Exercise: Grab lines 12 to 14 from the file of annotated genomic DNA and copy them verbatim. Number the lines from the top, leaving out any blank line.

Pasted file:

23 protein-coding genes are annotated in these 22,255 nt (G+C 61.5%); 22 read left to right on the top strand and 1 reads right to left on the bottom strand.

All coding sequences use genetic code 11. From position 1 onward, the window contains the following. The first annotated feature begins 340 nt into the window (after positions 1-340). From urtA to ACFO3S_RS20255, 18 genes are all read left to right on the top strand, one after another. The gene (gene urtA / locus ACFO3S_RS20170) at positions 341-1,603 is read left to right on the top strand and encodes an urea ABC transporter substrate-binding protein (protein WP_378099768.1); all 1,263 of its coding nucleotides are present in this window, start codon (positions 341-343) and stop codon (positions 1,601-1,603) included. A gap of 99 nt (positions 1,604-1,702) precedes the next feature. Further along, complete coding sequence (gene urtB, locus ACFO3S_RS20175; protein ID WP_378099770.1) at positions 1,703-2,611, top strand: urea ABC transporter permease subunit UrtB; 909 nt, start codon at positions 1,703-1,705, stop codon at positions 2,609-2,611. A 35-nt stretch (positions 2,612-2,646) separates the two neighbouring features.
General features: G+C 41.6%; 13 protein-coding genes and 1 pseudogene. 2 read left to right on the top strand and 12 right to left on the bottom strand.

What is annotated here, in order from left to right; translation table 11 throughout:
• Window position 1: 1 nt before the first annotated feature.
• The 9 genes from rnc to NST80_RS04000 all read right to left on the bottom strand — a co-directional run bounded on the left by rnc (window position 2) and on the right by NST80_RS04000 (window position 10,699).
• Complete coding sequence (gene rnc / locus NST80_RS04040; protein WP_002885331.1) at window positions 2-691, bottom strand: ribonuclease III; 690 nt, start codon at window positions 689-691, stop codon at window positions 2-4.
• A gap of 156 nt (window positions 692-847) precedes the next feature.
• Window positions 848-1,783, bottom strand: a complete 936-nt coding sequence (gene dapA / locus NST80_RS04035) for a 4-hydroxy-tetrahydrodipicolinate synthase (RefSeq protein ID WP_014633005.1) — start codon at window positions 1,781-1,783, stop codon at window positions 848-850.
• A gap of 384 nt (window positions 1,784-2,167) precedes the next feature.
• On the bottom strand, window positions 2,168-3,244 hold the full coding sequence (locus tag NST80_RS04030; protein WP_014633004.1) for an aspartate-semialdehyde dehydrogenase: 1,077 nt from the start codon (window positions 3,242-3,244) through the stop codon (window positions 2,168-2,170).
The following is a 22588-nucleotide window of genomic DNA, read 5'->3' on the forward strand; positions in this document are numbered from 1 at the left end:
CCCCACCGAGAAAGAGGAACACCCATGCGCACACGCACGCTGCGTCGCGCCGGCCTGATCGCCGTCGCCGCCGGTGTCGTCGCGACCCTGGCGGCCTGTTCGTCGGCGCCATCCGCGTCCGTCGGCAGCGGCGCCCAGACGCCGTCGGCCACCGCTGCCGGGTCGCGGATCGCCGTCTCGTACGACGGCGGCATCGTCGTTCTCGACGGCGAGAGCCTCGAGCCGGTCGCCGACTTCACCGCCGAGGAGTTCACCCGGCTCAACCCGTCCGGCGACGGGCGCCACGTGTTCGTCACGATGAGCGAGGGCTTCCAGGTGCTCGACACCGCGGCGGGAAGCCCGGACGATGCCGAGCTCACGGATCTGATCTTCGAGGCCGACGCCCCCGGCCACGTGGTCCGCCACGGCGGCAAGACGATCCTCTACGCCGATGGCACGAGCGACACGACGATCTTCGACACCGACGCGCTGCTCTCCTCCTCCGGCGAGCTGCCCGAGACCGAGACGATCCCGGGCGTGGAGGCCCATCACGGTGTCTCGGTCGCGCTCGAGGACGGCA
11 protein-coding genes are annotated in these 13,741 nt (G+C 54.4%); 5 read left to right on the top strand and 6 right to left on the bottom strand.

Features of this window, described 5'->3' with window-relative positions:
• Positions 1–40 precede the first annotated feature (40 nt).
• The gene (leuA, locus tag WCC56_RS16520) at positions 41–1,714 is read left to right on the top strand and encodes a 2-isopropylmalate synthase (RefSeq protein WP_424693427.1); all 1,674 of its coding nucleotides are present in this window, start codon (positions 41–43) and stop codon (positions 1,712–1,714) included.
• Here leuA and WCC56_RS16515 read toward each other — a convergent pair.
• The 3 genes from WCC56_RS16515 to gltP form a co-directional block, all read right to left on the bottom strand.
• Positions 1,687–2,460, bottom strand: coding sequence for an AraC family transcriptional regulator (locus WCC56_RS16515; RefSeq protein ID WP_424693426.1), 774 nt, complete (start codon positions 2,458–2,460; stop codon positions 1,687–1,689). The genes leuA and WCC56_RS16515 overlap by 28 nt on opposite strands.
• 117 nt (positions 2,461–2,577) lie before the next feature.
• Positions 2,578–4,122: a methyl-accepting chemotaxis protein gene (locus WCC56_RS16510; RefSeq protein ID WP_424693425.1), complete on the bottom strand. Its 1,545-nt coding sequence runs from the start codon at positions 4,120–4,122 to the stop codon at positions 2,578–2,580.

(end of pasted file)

The following is a 22588-nucleotide window of genomic DNA, read 5'->3' on the forward strand; positions in this document are numbered from 1 at the left end:
CCCCACCGAGAAAGAGGAACACCCATGCGCACACGCACGCTGCGTCGCGCCGGCCTGATCGCCGTCGCCGCCGGTGTCGTCGCGACCCTGGCGGCCTGTTCGTCGGCGCCATCCGCGTCCGTCGGCAGCGGCGCCCAGACGCCGTCGGCCACCGCTGCCGGGTCGCGGATCGCCGTCTCGTACGACGGCGGCATCGTCGTTCTCGACGGCGAGAGCCTCGAGCCGGTCGCCGACTTCACCGCCGAGGAGTTCACCCGGCTCAACCCGTCCGGCGACGGGCGCCACGTGTTCGTCACGATGAGCGAGGGCTTCCAGGTGCTCGACACCGCGGCGGGAAGCCCGGACGATGCCGAGCTCACGGATCTGATCTTCGAGGCCGACGCCCCCGGCCACGTGGTCCGCCACGGCGGCAAGACGATCCTCTACGCCGATGGCACGAGCGACACGACGATCTTCGACACCGACGCGCTGCTCTCCTCCTCCGGCGAGCTGCCCGAGACCGAGACGATCCCGGGCGTGGAGGCCCATCACGGTGTCTCGGTCGCGCTCGAGGACGGCA
11 protein-coding genes are annotated in these 13,741 nt (G+C 54.4%); 5 read left to right on the top strand and 6 right to left on the bottom strand.